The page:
Getting COVID-19 might offer some natural protection or immunity from reinfection with COVID-19, but this protection has been shown to fade over time. Furthermore, people have variable immune responses to the virus, and it's not clear how long this protection lasts. Because reinfection is possible and COVID-19 can cause severe medical complications, persons with documented acute COVID-19 infection more than 90 days ago should receive the vaccine.

About COVID-19 and cancer

As a cancer patient, am I more likely to get sick from COVID-19?

Symptoms vary widely in people with COVID-19, ranging from no symptoms to severe pneumonia. Cancer patients may be at a higher risk of more severe symptoms because of their immune system may be compromised by their disease or due to medications and treatments. Like other healthy people, they should do their best to avoid infection. This includes:

  • Avoiding crowded public places
  • Washing hands frequently with soap and water for at least 20 seconds
  • Avoiding touching their face
  • Covering their mouth and nose when coughing or sneezing
  • Avoiding others who are unwell
  • Staying home when sick
  • Getting vaccinated

Are all cancer patients at risk, or only those in active treatment?

Research indicates cancer patients who are in active treatment for their disease may have a higher risk, especially those on chemotherapy drugs. These drugs may cause side effects that decrease the body’s ability to produce infection-fighting white blood cells.

Patients diagnosed with blood cancers, such as leukemia, lymphoma and multiple myelomas, may be at higher risk than those with other cancers. Blood cancers often start in the bone marrow and disrupt the normal production of immune cells. These cancers may also affect the lymph system, including the spleen, thymus and lymph nodes, which help store immune cells and filter out impurities. And because COVID-19 attacks the lungs, patients with underlying chronic lung disease who develop lung cancer are at an increased risk of severe symptoms from the virus. Some long-term cancer survivors may also be at higher risk, according to a study by doctors at Penn Medicine. Some cancers treatments, such as chemotherapy and certain surgeries may make it more difficult for some survivors to fight off infection. Age, obesity, smoking and some lifestyle habits that may have contributed to cancer risk may also increase risk of hospitalization, serious symptoms or death from COVID-19  

Cancer patients may have alterations in their immune system leading to higher risk for COVID-19, whether on active treatment or not. Non-cancer associated risk factors (such as age, obesity, smoking and some lifestyle habits) may also increase risk of hospitalization, severity of symptoms and death from COVID-19.

Should I keep my follow-up appointments, or is it better to avoid the hospital for the time being?

It’s important for cancer patients to keep diagnostic, treatment and follow-up visits whenever possible. Patients should contact their CTCA care team if they have concerns about coming into the hospital or Outpatient Care Center.  It may also be possible to arrange remote telehealth visits with members of your care team. At-home infusion services may also be an option for certain patients.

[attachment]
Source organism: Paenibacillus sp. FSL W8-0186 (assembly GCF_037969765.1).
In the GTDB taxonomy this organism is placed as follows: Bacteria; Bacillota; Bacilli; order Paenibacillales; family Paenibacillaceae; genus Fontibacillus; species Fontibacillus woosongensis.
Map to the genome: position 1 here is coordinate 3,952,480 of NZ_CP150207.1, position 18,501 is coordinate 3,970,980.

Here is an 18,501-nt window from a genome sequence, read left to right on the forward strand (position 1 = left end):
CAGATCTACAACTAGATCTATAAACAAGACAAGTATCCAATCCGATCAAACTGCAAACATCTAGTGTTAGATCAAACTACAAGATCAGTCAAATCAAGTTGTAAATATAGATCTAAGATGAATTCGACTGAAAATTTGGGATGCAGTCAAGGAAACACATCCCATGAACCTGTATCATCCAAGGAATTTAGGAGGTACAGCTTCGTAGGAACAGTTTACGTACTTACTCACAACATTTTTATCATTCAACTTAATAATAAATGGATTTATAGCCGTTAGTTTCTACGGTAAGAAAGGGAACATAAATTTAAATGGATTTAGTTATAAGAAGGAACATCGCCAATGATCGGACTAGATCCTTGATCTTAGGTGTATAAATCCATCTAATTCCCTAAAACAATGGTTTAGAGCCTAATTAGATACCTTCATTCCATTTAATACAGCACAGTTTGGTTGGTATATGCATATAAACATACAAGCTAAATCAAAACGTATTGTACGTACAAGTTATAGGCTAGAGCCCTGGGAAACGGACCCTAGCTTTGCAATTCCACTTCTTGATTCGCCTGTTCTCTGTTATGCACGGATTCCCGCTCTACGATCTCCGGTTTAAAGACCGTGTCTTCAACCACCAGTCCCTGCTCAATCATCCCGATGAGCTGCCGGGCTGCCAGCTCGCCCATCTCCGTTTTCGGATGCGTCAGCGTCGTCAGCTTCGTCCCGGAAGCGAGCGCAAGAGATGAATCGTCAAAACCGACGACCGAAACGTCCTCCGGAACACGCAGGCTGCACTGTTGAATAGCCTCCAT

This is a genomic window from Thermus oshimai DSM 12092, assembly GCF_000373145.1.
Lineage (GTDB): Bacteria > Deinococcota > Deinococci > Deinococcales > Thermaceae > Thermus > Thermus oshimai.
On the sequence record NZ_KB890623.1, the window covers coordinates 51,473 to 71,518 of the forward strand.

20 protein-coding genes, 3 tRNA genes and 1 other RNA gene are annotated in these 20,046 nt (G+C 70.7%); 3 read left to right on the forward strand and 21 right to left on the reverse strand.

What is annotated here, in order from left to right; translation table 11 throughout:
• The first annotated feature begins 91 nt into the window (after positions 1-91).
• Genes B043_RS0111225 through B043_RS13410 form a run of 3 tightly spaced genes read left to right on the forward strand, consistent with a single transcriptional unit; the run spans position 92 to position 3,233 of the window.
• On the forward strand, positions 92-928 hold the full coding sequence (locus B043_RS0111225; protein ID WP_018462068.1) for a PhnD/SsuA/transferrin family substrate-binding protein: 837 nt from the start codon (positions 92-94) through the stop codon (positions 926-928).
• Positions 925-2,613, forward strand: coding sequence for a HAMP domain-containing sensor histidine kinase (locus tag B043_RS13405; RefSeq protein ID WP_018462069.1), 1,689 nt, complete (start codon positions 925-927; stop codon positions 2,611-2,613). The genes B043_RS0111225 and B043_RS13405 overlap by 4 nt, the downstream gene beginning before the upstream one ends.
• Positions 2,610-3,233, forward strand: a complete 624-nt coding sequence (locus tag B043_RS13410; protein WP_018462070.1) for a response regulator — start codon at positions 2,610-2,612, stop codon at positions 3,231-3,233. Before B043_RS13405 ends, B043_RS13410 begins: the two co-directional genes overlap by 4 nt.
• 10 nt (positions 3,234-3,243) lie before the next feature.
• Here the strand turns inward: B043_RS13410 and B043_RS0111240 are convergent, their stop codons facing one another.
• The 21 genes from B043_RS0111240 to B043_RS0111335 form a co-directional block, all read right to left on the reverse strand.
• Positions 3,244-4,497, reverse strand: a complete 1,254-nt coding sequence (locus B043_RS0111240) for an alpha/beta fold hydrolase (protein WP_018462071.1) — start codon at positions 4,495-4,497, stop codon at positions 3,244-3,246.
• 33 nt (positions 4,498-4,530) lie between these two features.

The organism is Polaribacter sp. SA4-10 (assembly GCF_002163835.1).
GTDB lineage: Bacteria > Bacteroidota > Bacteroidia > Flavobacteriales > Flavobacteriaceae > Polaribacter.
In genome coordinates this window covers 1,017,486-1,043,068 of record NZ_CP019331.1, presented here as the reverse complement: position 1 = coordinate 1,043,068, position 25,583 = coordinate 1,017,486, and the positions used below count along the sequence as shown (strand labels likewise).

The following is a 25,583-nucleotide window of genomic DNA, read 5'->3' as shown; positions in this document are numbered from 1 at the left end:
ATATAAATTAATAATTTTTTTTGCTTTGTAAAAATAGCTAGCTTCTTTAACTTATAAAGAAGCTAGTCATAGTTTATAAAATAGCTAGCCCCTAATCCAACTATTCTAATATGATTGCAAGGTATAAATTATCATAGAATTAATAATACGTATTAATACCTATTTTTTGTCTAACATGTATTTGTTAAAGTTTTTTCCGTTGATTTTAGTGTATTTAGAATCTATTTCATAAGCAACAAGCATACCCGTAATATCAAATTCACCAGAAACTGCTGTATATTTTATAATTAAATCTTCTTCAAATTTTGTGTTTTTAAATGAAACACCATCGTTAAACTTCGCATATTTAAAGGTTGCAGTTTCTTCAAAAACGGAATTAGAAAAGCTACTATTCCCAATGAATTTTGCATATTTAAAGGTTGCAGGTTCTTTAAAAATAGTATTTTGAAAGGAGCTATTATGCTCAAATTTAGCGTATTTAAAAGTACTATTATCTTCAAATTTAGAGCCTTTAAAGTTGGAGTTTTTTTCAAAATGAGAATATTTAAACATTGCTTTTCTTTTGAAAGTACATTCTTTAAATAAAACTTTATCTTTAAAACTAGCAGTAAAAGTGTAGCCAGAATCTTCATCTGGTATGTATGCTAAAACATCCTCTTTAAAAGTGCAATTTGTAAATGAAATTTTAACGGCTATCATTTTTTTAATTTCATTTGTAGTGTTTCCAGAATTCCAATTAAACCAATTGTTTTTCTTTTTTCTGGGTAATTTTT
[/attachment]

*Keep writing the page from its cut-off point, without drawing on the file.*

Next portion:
Learn more about CTCA Anywhere and Oncology Infusion at Home services.

Patients who have mild symptoms, such as runny nose or cough, should take the same precautions they would for the common cold. Patients who have worsening symptoms or shortness of breath should call their primary care provider for recommendations. Patients who are unable to reach their primary care provider should seek immediate medical attention.

Should cancer patients avoid public transportation and events? Is it safe to leave home at all?

Although vaccination has changed how persons can interact in the community, there is still higher precautions recommended for cancer patients. Social distancing is recommended for cancer patients to limit the risk of COVID-19 exposure. This includes limiting crowded and closed spaces such as buses, trains, airplanes, taxis or ride-share vehicles. Movie theaters, malls or and restaurants continue to be higher risk for persons with cancer, even if vaccinated. This does not mean that you can’t leave home at all. When you do go out, the most important aspect is prevention; hand hygiene is critical. The CDC has loosened mask guidelines for people who are vaccinated. But it’s a good idea for cancer patients to continue to wear masks in public, even if they have been vaccinated.

As a cancer patient, is it safe for me to travel by airplane right now?

Cancer patients are considered at higher risk from COVID-19. For your safety, we advise that you limit unnecessary travel. When necessary, it is recommended that you travel by car and avoid large crowds. Please call your care team to determine next steps in your treatment. (Current CTCA® patients can contact their care team here.)

Masks are required on all airplanes, buses and trains and in airports, stations and terminals. Before your flight, check with your airline to see whether any other restrictions are required.

Protecting yourself and others from COVID-19

What can I do to protect myself from the virus?

  • Get vaccinated if you are able. Talk to your doctor about whether a COVID-19 vaccine would be safe and advisable for you.
  • Avoid crowds
  • Wash your hands frequently with warm water and soap, for at least 20 seconds. Use hand sanitizer if hand washing is not possible.
  • Avoid touching your mouth, eyes and nose.
  • For disinfection, diluted household bleach solutions, alcohol solutions with at least 70 percent alcohol, and most common EPA-registered household disinfectants should be effective. The approved list of products can be found on the EPA website.